It was the start of January 2007, the weather charts and model prognosis had a possible cut off low forming in the Vic/SA Mallee region and it potentially meandering up through the NSW and Qld outbacks. So I set off on a 1-2wk stormchasing trip through the regions. The first night saw late storms develop in a line with a spectacular lightning show in the Riverina, just over the Vic-NSW border. The following day I positioned myself quite well for an exciting day’s chasing further north in the lower western district with a massive line of storms developing over the incredibly dry plains of the Ivanhoe-Hillston ditrict of NSW. The raised dust and ensuing squall line complete with gustnadoes passing overhead as I outrun this wall of menace on a 80km dry weather only ‘road’ west of Hillston – how much more fun can it be ?
The following day saw me kind of stuff my days chasing up by a bad road choice and staying too far south. This particular day saw falls of the 150mm range fall just south of Bourke in the upper western district of NSW. The following morning I was determined to get back on the pace and get my forecasts right again which meant pushing a long way north. This meant a lot of km’s to get under the belt early in the NSW outback with all the roos out and about. With this period of several hundred km’s of featureless outback driving negotiated I got into Cobar early and refueled and re-stocked on food. This left the 200km scrubby and ‘viewless’ drive to Bourke. Just south of Bourle there was some impressive flooding crossing the Hwy in several place with that spectacular red tinge of the outback soil. A number of drivers were too unsure to push through them but it all looked pretty simple to me – so onwards I pushed.
Bourke is not a place that I ever really want to stick around for longer than refueling and that’s all it was. Around midday I was approaching the NSW-Qld western border – with little communications or data available I knew that I was on track and was now on the north side of the low and I could see some signs of convection to my NW.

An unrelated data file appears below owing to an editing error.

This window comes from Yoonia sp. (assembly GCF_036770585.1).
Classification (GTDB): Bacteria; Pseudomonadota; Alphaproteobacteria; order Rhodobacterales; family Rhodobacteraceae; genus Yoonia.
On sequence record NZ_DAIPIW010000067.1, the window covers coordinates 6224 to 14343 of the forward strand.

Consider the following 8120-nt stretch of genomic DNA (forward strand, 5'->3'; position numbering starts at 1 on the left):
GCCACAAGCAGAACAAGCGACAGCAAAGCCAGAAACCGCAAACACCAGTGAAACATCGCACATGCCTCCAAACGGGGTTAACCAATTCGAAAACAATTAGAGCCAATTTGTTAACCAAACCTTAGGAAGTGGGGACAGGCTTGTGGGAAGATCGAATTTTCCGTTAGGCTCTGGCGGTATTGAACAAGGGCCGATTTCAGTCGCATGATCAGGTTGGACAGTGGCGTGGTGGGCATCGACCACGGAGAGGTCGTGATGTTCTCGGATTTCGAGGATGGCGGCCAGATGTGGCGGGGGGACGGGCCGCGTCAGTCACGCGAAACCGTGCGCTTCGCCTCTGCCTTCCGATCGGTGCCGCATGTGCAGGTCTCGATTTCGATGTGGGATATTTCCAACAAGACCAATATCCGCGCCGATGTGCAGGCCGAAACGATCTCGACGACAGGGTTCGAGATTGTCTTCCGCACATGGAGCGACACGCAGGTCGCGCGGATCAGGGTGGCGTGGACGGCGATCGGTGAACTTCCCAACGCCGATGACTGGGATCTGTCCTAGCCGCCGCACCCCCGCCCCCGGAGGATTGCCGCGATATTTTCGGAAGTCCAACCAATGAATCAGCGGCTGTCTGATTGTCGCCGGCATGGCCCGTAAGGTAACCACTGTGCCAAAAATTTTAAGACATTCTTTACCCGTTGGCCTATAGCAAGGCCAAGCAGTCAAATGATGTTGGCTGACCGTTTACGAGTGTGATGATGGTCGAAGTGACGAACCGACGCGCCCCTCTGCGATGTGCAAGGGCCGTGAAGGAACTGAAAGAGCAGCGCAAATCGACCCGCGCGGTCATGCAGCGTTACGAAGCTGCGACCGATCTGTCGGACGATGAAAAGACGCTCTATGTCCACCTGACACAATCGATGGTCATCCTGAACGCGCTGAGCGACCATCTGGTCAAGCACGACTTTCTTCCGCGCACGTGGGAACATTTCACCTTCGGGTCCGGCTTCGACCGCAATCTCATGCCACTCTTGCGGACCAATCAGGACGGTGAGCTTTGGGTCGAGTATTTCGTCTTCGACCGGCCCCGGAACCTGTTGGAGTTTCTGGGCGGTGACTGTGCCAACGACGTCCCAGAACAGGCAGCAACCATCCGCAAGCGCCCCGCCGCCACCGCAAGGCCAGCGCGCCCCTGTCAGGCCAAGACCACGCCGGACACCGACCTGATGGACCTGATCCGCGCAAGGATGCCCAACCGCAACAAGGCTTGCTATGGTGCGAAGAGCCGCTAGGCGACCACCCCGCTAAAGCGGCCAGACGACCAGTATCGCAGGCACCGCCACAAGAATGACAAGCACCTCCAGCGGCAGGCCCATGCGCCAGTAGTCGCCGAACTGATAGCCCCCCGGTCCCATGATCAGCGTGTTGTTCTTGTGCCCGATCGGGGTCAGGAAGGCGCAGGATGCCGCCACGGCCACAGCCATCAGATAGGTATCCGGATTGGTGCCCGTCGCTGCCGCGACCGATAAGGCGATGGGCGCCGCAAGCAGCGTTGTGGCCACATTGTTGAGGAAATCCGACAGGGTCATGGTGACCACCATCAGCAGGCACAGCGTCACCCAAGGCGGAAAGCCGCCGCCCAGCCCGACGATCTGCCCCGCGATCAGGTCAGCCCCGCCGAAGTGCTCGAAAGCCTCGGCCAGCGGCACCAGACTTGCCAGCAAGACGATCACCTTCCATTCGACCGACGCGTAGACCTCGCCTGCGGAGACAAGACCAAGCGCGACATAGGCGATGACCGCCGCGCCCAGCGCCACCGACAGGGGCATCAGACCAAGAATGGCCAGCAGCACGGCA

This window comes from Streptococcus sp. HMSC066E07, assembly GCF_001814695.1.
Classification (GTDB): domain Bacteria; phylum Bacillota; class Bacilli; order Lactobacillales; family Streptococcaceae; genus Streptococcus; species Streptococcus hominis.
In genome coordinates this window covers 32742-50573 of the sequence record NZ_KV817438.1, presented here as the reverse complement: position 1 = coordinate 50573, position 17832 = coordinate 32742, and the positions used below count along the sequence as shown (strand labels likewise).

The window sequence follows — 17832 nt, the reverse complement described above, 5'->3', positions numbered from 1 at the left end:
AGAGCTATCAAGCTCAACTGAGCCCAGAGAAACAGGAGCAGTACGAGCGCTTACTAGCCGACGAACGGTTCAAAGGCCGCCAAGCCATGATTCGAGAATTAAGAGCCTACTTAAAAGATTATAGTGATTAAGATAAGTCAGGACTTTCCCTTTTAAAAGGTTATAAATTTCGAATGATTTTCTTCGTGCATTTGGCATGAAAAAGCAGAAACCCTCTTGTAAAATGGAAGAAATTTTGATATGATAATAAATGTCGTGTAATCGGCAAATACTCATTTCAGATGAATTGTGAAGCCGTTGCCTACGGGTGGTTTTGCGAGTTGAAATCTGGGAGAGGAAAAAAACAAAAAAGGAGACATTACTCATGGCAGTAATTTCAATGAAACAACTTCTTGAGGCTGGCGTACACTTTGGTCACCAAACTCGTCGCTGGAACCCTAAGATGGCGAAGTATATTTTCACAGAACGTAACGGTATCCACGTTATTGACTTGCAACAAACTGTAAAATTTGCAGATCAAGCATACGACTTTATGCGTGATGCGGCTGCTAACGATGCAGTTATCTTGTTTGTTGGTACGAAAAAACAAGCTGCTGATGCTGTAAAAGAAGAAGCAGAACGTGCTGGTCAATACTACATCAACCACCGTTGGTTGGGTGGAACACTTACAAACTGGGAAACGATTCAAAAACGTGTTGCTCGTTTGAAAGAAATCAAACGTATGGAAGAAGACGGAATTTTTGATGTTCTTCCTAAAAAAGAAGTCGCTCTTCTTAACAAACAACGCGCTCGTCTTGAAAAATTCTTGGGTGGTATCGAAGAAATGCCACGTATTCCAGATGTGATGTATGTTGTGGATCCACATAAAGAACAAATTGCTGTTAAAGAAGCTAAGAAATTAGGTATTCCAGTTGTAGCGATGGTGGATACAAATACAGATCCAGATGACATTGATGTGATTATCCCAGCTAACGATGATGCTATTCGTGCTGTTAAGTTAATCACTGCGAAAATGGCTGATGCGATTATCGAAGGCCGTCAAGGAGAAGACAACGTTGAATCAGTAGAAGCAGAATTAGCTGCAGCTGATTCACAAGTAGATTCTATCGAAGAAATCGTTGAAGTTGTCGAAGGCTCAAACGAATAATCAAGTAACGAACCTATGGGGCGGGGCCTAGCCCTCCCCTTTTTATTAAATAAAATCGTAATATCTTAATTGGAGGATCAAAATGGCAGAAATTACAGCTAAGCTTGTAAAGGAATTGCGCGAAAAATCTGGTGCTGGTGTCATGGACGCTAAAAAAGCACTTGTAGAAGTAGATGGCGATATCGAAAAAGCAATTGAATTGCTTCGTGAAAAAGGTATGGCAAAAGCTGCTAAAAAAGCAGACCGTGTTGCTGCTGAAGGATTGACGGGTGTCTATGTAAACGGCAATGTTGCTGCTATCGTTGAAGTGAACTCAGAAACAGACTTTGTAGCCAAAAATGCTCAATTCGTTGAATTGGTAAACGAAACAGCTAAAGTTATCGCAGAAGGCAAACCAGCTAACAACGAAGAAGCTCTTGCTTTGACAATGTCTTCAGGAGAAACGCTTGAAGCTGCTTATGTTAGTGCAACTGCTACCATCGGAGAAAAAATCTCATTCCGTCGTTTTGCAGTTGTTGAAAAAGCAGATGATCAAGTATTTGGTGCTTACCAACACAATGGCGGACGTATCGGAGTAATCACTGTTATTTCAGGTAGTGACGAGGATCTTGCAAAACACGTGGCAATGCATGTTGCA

Finally at Cunnamulla there was a road option to the west which I readily took towards a developing line of juicy storms and the odd supercell… A very organised storm just to the south of this road had me doing another no no – chasing down a dirt road in the outback, not a suggested practise as they turn to slippery slop at the hint of rain ! From a position on this road I watched and photographed a sepctacular storm leaving it to the last seconds to retreat… So once again I raced the rain back north up a dirt road. I knew I could leave it late due to the storms pushing eastwards but slightly ladding west further north. Back to the bitumen just in time as the next storm in the line hit and it took some more serious driving to get back in front of this one as 50km’s later I was still under the core in Cunnamulla again – dumping 3cm hail and lashing winds with spectacular CG lightning all around I finally got a bit of ground on the storm and a clearing some 30km’s east of Cunnamulla.
Paused on an outback plain of red dirt the now outflow dominant storm had a spectacular gustfront and booming pink hued CG lightning spectacularily crashing all around – what a sight !
So with ‘GUNSHOT’ CG lightning crashing only several hundred meters away with too much regularity for comfort. I snapped this beautiful scene of a CG strike blasting it’s way through the gustfront on it’s express journey to the red outback soil on a 35mm rotating drum lens camera with a 1:2.5 ratio on a 1 second exposure – GOLD ! If anyone has ever seen or used these type of cameras you will know there is usually no lightmeter and only a handfull of shutter speedsand apertures to choose your exposure from. With punishing lightning smacking down all around there is very little time to get your image ‘right’ when on chases such as this.
The next day I had to push north again and found myself experiencing some more nice storms in the Tambo-Blackall region of outback Qld. I had then wanted to explore the Mount Moffatt area of the western central highlands of Qld but all these storms flooded the roads and there was no access this trip…I could not complain though with 5days of spectacular storms.
I’m at home tonight looking through some older images and I came across some work from this particular trip and thought that I would share this one even though it is an older low res scan from a few years ago.Perhaps I should dig up some more photos from this trip and other stormchasing adventures… Geeze it would be nice to see some decent convective storms again !
‘ outback storm – velvia 100 ’